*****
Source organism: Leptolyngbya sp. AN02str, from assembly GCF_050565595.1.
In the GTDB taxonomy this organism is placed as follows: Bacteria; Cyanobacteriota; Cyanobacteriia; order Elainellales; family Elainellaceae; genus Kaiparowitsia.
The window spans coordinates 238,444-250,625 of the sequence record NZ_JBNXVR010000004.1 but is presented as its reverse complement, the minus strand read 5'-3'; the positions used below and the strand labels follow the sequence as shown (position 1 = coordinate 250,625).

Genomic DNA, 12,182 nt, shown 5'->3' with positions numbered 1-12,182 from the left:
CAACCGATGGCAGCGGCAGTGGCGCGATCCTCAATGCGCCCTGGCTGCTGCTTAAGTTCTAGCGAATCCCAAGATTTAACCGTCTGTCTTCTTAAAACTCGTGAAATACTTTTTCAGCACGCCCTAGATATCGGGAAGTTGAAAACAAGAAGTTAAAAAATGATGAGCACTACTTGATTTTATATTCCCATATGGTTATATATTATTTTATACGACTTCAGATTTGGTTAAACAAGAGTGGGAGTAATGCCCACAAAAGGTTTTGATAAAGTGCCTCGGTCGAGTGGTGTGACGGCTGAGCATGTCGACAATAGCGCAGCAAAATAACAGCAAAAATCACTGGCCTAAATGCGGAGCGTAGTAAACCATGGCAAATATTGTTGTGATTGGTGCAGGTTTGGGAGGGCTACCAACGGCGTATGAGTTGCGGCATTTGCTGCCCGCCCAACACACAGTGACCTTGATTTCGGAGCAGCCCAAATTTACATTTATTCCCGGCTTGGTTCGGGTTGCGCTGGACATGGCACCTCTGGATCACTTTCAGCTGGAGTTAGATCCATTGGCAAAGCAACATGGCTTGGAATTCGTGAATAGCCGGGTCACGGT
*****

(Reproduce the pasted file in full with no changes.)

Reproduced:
Source organism: Leptolyngbya sp. AN02str, from assembly GCF_050565595.1.
In the GTDB taxonomy this organism is placed as follows: Bacteria; Cyanobacteriota; Cyanobacteriia; order Elainellales; family Elainellaceae; genus Kaiparowitsia.
The window spans coordinates 238,444-250,625 of the sequence record NZ_JBNXVR010000004.1 but is presented as its reverse complement, the minus strand read 5'-3'; the positions used below and the strand labels follow the sequence as shown (position 1 = coordinate 250,625).

Genomic DNA, 12,182 nt, shown 5'->3' with positions numbered 1-12,182 from the left:
CAACCGATGGCAGCGGCAGTGGCGCGATCCTCAATGCGCCCTGGCTGCTGCTTAAGTTCTAGCGAATCCCAAGATTTAACCGTCTGTCTTCTTAAAACTCGTGAAATACTTTTTCAGCACGCCCTAGATATCGGGAAGTTGAAAACAAGAAGTTAAAAAATGATGAGCACTACTTGATTTTATATTCCCATATGGTTATATATTATTTTATACGACTTCAGATTTGGTTAAACAAGAGTGGGAGTAATGCCCACAAAAGGTTTTGATAAAGTGCCTCGGTCGAGTGGTGTGACGGCTGAGCATGTCGACAATAGCGCAGCAAAATAACAGCAAAAATCACTGGCCTAAATGCGGAGCGTAGTAAACCATGGCAAATATTGTTGTGATTGGTGCAGGTTTGGGAGGGCTACCAACGGCGTATGAGTTGCGGCATTTGCTGCCCGCCCAACACACAGTGACCTTGATTTCGGAGCAGCCCAAATTTACATTTATTCCCGGCTTGGTTCGGGTTGCGCTGGACATGGCACCTCTGGATCACTTTCAGCTGGAGTTAGATCCATTGGCAAAGCAACATGGCTTGGAATTCGTGAATAGCCGGGTCACGGT